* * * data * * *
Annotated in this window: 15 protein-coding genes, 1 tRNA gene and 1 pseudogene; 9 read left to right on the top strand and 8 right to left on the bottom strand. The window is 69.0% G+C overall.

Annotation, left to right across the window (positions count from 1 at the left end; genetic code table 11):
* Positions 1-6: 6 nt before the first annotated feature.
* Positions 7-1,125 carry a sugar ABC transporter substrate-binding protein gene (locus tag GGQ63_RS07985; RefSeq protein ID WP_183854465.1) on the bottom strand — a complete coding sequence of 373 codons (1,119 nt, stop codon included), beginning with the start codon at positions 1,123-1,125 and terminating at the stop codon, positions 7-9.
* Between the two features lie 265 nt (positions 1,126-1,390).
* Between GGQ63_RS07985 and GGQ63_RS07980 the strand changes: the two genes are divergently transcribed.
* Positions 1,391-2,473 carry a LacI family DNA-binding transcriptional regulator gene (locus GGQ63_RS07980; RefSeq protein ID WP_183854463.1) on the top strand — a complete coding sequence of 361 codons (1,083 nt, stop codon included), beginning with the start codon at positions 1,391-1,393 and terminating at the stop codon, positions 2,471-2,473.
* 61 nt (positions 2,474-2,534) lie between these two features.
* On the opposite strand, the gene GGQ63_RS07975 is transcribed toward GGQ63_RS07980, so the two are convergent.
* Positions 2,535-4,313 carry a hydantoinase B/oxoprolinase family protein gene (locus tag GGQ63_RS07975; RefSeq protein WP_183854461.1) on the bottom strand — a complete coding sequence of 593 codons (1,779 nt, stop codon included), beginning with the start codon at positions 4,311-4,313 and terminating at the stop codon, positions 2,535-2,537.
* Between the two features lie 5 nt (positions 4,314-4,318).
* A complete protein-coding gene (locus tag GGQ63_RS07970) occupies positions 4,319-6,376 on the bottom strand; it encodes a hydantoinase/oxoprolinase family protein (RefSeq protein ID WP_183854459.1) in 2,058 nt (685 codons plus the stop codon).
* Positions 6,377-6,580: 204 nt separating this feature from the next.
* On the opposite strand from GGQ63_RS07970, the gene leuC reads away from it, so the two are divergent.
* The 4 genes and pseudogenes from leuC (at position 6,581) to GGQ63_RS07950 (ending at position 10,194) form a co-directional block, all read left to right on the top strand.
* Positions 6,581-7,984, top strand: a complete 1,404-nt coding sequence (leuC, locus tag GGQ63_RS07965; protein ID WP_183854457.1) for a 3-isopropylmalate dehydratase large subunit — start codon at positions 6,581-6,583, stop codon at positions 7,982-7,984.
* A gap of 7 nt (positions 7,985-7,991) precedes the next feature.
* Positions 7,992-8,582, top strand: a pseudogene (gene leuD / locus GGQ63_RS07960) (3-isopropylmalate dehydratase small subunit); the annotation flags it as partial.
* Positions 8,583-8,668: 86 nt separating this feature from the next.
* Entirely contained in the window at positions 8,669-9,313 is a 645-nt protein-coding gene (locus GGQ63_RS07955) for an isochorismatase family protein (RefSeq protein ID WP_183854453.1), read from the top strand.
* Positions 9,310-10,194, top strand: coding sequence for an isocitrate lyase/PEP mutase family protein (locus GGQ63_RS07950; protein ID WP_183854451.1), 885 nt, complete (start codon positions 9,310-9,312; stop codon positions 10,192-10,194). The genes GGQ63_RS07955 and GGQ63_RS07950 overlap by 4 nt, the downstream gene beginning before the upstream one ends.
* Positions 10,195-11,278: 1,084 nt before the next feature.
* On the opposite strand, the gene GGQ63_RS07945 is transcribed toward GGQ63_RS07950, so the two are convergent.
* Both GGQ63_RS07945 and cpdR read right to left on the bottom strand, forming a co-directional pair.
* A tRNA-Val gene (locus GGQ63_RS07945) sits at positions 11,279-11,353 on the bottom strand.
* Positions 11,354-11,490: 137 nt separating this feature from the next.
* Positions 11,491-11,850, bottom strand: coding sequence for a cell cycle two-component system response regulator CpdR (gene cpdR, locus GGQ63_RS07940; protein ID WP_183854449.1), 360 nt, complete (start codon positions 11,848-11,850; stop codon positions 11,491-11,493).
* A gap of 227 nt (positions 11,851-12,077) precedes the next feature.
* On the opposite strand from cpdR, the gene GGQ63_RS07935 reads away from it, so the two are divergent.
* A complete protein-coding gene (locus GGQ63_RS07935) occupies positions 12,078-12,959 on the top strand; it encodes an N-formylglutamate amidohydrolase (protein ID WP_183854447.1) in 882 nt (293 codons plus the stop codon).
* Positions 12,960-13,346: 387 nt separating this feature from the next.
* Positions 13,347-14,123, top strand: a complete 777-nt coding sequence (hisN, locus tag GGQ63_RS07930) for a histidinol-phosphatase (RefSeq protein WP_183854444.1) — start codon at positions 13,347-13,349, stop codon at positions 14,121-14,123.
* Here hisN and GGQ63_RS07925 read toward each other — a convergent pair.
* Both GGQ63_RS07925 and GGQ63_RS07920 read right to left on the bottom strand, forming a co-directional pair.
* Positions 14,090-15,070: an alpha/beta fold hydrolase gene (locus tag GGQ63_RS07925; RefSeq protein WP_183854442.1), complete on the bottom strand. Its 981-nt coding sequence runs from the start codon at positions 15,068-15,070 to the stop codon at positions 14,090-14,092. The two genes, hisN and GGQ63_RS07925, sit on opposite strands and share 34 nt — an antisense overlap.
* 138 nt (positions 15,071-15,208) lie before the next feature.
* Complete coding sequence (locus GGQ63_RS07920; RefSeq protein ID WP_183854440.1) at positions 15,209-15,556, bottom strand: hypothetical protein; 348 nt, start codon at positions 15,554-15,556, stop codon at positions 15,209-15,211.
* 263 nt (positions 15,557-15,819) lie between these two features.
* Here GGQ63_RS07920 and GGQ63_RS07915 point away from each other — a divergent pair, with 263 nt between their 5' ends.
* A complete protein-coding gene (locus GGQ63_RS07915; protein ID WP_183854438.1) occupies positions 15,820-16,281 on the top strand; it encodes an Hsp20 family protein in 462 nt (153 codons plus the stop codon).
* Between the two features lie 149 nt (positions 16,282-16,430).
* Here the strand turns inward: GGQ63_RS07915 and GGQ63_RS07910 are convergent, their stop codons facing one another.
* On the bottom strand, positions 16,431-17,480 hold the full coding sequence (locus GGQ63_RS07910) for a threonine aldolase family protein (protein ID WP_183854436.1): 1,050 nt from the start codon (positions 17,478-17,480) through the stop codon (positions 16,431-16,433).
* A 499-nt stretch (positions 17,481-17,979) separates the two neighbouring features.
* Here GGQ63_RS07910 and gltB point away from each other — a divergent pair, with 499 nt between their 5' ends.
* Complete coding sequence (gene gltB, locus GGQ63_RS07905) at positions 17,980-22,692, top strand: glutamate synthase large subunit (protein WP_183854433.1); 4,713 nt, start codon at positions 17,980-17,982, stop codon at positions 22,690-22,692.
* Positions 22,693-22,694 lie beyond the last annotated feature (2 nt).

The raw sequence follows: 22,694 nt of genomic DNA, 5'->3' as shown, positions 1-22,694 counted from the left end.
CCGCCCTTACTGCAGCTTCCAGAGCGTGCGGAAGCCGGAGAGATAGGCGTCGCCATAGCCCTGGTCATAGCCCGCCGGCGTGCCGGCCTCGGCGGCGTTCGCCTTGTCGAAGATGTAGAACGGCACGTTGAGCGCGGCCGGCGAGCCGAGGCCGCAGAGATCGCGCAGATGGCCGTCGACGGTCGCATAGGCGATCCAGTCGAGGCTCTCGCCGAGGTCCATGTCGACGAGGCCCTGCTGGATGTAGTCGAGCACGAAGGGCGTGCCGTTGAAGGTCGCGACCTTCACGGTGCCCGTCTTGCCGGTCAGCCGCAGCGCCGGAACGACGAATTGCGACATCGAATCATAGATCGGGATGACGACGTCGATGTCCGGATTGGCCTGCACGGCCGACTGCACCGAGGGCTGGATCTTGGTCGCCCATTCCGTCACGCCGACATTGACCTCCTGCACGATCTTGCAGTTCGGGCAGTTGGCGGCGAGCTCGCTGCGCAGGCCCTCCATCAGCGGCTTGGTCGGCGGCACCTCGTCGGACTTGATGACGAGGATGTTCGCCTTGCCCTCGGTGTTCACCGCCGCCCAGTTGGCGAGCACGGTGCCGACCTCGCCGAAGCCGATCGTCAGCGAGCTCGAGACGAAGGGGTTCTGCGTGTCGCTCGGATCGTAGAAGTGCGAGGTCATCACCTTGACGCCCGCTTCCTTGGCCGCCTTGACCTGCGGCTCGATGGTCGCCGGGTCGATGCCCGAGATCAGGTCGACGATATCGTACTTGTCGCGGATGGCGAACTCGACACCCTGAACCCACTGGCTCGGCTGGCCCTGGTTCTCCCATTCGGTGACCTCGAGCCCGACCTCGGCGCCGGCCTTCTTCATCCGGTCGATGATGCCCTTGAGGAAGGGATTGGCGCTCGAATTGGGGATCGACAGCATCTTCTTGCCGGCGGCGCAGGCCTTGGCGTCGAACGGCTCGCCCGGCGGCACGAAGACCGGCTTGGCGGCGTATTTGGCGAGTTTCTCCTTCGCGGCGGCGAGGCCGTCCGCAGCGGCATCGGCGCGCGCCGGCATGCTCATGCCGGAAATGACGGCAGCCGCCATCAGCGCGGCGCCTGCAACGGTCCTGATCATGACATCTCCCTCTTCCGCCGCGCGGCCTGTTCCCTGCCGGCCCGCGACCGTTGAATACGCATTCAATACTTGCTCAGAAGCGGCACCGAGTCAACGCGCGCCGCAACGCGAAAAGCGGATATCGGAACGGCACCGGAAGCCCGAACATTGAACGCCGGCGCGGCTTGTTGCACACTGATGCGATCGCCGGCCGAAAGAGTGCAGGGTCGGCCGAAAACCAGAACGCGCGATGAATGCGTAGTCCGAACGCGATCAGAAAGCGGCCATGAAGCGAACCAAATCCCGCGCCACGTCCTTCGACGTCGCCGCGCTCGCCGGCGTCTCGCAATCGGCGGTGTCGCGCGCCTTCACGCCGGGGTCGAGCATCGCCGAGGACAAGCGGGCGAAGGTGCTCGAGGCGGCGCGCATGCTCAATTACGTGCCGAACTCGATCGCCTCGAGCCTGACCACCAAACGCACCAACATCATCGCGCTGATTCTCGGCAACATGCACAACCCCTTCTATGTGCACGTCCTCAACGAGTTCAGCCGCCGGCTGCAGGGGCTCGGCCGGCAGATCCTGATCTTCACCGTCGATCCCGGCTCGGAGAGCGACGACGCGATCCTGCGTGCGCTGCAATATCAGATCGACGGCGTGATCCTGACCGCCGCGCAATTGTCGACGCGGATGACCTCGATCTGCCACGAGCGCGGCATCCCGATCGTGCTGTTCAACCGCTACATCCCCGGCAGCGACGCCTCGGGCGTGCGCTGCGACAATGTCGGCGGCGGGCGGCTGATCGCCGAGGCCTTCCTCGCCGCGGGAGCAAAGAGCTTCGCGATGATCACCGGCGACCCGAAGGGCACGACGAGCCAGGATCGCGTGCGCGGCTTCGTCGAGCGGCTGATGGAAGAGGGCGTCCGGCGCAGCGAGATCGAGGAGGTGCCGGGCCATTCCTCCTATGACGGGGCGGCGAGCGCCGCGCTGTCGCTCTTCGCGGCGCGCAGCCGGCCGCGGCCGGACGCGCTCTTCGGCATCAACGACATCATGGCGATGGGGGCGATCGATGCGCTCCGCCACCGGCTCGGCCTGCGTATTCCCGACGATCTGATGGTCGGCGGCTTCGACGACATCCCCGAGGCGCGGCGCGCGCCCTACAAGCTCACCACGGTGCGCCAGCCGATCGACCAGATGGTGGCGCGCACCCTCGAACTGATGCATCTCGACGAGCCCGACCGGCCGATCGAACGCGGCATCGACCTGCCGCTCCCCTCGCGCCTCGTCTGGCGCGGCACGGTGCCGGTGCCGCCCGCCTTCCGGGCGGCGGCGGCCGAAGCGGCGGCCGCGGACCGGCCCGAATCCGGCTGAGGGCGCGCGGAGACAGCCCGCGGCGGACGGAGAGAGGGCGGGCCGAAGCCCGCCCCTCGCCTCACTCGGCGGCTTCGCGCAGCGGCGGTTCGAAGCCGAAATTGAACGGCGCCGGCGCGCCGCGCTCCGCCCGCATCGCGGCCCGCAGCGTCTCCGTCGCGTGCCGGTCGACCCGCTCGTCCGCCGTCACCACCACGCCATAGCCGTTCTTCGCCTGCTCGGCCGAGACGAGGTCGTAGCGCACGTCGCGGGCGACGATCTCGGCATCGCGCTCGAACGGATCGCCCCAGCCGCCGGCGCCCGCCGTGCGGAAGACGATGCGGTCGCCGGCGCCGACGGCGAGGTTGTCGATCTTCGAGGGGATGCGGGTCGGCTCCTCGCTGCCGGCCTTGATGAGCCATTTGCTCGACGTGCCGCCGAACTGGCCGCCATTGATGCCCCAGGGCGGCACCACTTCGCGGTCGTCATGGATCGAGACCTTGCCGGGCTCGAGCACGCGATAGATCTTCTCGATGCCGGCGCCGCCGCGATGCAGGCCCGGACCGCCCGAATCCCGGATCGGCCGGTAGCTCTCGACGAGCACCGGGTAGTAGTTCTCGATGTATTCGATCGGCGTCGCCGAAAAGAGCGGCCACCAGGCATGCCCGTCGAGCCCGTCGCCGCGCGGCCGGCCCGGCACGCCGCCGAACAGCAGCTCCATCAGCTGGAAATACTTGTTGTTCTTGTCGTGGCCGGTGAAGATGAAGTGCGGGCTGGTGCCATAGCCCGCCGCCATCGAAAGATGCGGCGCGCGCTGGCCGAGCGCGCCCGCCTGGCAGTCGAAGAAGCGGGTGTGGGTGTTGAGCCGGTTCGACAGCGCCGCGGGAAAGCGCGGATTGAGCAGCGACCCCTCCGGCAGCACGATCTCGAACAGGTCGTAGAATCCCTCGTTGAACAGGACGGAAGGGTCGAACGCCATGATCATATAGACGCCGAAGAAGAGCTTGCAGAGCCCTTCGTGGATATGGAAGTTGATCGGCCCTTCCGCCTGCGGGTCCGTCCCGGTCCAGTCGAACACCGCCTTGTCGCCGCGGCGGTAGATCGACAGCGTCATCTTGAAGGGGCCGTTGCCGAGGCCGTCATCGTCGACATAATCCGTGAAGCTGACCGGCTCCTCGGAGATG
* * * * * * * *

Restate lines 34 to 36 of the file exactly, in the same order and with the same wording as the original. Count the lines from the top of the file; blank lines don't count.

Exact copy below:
* Both GGQ63_RS07925 and GGQ63_RS07920 read right to left on the bottom strand, forming a co-directional pair.
* Positions 14,090-15,070: an alpha/beta fold hydrolase gene (locus tag GGQ63_RS07925; RefSeq protein WP_183854442.1), complete on the bottom strand. Its 981-nt coding sequence runs from the start codon at positions 15,068-15,070 to the stop codon at positions 14,090-14,092. The two genes, hisN and GGQ63_RS07925, sit on opposite strands and share 34 nt — an antisense overlap.
* 138 nt (positions 15,071-15,208) lie before the next feature.